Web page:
Later that evening I met with the parishioners of Ss. Peter and Paul Church in the small town of Puente Jobos,( in the Diocese of Ponce) where there were as many stray dogs, cats, and roosters roaming the streets as there were people.  This parish of 700 people needs new offices.  We held our meeting in the parish’s current “office:” a picnic table outside the church.   Daniel, a smiley and energetic parishioner, has been working hard for his parish for 26 years.  For years the parish has been fundraising and saving for a much-needed renovation.  Thanks to their efforts, coupled with a $75,000 commitment from Catholic Extension, Daniel will finally have a meeting space for himself and his fellow parish leaders who do everything from religious education to neighborhood outreach.   They hope that their work will help reverse the rampant problems caused by drugs, domestic violence, and criminal behavior in their small, inner-island community.

Parishioners of Ss. Peter and Paul do business from the picnic table in the absence of parish offices.

“We feel so blessed that there are Catholics throughout the U.S. who are sacrificing for us by giving to Catholic Extension,” said one of the parish leaders.  “This makes the saying ‘universal church’ come alive for me,” added another.

Are these people the carefree folks that we continentals have pegged them to be?  No.  Are they committed to excellence in spite of challenges?  Most definitely.

This is the heart of Catholic Extension’s mission: to extend support to those dedicated people throughout the U.S. and its territories who, though under-resourced, strive to create excellence in church life and ministry.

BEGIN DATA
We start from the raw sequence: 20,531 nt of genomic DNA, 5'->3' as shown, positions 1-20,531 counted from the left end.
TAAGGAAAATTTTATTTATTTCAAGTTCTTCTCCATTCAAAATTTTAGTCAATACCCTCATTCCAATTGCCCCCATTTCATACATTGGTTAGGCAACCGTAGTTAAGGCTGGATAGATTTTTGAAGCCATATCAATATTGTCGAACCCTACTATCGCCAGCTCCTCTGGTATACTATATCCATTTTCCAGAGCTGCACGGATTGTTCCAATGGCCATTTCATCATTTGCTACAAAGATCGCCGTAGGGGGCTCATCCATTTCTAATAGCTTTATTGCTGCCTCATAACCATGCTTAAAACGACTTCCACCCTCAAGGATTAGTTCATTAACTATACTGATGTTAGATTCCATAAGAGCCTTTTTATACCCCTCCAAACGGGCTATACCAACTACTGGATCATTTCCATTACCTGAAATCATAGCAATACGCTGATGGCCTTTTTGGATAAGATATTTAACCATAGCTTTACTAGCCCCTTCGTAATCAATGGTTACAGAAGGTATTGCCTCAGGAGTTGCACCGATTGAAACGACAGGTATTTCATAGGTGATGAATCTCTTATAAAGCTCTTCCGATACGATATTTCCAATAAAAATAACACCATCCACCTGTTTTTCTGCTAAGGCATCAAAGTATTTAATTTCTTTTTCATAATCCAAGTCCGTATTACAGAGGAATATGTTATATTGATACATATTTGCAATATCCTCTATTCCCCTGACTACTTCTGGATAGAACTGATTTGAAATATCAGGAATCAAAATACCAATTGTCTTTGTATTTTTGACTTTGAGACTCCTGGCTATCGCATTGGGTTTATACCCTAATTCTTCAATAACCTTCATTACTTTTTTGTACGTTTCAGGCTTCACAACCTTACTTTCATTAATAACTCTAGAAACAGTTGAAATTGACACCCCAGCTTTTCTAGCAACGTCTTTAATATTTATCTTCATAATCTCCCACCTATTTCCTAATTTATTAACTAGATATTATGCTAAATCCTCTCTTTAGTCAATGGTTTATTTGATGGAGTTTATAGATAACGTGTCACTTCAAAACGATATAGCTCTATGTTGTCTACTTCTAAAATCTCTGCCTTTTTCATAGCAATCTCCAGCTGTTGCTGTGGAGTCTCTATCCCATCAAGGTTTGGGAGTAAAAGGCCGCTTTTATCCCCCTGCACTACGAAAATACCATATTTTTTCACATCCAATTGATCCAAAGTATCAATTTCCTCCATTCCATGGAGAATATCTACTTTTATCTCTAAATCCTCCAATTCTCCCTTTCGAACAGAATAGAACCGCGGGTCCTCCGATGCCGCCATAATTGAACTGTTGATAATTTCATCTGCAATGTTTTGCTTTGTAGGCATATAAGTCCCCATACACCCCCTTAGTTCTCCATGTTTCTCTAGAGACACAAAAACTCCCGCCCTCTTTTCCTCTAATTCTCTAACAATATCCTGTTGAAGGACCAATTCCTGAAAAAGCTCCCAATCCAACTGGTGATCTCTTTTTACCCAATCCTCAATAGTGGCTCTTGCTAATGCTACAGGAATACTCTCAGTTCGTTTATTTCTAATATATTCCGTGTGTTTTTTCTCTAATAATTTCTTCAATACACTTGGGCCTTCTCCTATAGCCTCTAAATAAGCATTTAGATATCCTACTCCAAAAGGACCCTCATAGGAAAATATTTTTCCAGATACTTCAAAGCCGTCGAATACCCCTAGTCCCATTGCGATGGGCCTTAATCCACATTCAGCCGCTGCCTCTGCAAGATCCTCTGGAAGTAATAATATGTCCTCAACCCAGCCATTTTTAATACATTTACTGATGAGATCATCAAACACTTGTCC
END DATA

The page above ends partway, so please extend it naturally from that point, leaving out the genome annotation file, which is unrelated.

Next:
— Joe Boland, Senior Director of Grants Management

Seeing Great Returns on Our Investments

As we begin 2011, I look back at this past year with a sense of awe at what I’ve seen accomplished by the thousands of people to whom Catholic Extension donors entrusted $18 million dollars of support.

In 2010 I traveled tens of thousands of miles across the United States and its territories, and visited Catholic communities in some of the most forgotten places of our nation.  As I reflect on my visits, I arrive at one conclusion: these are people who are worth investing in.  Everywhere I turn, ordinary men and women have answered the call to serve in extraordinary ways.

Here are some of my experiences from 2010 that demonstrate the extraordinariness of our fellow Catholics and how they have done everything possible to deliver a great return on our investment:

  • Slashing Overhead in Puerto Rico.  I shared lunch with Bishop Inaki of the Diocese of Arecibo, PR.  Now in his mid seventies, Bishop Inaki spoke passionately about how during his nearly twenty–year tenure as bishop he has tried to focus his diocese on the poor.  He is deeply grateful for Catholic Extension’s $200,000 of annual assistance to the most under-resourced parishes in his diocese.  So, in an act of solidarity with the poor and in appreciation of outside donors who desire to fund mission and not overhead, Bishop Inaki has simply never taken a salary.  All he asks from the diocese are the clothes on his back and the shoes on his feet.  This is an interesting way to manage expenses, I remember thinking to myself.